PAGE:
An assessment, as of 15 October, of the crop currently being harvested in Japan resulted in an upward revision in the paddy production forecast from 10.9 million tonnes to 11.3 million tonnes, mainly reflecting higher than expected yields following good weather conditions since July. Nonetheless, at the new forecast level, output would fall short by nearly 500 000 tonnes of the level achieved in 2000, a reflection of the paddy land diversion programme implemented by the Government.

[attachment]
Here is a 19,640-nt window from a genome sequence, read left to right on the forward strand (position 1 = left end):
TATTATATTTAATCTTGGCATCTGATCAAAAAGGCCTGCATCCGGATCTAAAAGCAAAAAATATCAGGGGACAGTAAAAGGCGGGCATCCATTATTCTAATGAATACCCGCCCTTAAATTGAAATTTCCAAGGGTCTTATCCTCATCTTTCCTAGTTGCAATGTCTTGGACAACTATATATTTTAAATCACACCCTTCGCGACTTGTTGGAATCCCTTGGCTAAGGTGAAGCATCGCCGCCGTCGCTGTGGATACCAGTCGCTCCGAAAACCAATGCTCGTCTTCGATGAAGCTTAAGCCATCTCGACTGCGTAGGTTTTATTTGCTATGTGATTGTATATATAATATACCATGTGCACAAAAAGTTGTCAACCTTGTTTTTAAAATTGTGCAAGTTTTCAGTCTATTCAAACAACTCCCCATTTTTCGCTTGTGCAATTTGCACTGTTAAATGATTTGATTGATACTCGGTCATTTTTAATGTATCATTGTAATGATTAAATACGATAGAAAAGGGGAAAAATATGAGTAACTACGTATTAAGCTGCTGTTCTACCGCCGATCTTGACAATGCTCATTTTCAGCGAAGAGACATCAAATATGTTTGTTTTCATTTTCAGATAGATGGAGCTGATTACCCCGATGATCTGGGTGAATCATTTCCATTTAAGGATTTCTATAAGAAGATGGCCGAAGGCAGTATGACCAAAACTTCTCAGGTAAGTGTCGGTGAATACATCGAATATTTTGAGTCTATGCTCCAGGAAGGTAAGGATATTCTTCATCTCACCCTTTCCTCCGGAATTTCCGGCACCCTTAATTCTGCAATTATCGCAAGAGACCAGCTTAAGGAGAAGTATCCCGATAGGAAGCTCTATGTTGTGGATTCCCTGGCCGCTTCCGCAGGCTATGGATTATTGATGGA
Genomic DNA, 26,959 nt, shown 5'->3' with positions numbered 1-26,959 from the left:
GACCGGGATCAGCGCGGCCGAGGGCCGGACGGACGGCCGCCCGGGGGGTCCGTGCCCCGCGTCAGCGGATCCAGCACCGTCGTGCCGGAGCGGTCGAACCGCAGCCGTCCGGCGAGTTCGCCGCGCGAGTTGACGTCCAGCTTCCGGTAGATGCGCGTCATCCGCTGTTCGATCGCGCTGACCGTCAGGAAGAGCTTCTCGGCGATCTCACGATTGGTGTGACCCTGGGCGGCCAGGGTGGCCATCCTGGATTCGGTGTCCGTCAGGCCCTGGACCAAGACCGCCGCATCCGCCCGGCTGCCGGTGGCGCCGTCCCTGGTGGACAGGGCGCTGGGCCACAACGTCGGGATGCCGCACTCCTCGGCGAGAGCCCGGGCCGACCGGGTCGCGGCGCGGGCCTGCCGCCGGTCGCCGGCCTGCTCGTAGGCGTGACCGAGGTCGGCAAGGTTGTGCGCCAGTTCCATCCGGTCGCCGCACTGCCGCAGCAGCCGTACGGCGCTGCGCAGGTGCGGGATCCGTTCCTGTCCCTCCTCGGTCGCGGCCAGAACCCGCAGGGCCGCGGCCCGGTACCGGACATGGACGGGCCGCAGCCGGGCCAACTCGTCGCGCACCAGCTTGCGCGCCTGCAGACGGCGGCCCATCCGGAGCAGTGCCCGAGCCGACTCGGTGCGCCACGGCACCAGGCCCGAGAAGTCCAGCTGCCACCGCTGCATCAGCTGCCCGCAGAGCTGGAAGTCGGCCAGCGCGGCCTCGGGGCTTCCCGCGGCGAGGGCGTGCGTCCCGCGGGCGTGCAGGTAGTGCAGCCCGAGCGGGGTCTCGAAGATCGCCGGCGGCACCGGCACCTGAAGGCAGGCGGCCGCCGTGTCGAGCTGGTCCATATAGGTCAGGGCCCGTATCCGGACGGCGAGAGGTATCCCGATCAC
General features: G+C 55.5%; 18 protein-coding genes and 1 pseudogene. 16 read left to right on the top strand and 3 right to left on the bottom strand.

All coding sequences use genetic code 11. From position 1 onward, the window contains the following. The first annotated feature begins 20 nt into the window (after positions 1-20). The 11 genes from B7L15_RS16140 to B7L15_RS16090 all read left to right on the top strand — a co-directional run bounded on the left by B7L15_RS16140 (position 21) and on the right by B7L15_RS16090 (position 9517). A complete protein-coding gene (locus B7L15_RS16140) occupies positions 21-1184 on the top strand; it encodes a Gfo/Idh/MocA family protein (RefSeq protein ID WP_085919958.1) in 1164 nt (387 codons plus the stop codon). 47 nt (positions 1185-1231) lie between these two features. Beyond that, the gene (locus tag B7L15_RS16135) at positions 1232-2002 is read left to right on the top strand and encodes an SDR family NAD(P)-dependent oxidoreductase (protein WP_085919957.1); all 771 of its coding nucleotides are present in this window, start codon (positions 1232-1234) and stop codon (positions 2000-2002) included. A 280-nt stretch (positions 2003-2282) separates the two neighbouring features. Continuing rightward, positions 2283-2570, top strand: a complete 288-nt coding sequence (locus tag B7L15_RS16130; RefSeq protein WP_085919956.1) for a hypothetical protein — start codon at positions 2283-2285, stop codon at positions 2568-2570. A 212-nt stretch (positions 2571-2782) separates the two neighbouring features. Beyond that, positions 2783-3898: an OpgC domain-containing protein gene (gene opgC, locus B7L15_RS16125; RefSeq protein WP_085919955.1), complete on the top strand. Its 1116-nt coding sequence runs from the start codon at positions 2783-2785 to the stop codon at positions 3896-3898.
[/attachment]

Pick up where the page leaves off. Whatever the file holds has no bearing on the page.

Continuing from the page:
No changes have been made to the forecasts for the other major rice producers in the region. In Cambodia, planting of the main paddy crop, which terminated in October, is estimated to have covered an area of about 1.9 million hectares, 40 000 hectares less than in 2000. The forecast of paddy production for the whole season stays at 4.3 million tonnes, 7 percent above last season, on account of smaller damage to flood this year. Indeed, the paddy area destroyed by the September and October floods was assessed to have been half as large as in 2000, when 400 000 hectares were lost. Excellent growing conditions in the Philippines led to some upward revisions in the official production figures. However, flooding caused by typhoon Lingling in early November resulted in rice losses of the order of 85 000 tonnes. On balance, the production estimate for the country remains at 12.8 million tonnes, still an all time high. Myanmar paddy production is also confirmed to have reached a record level, boosted by government expansionary policies and excellent growing conditions during the season. Crop prospects continue to be favourable also in Laos and Malaysia, where higher production is anticipated this season. By contrast, a contraction is expected in Pakistan and Sri Lanka.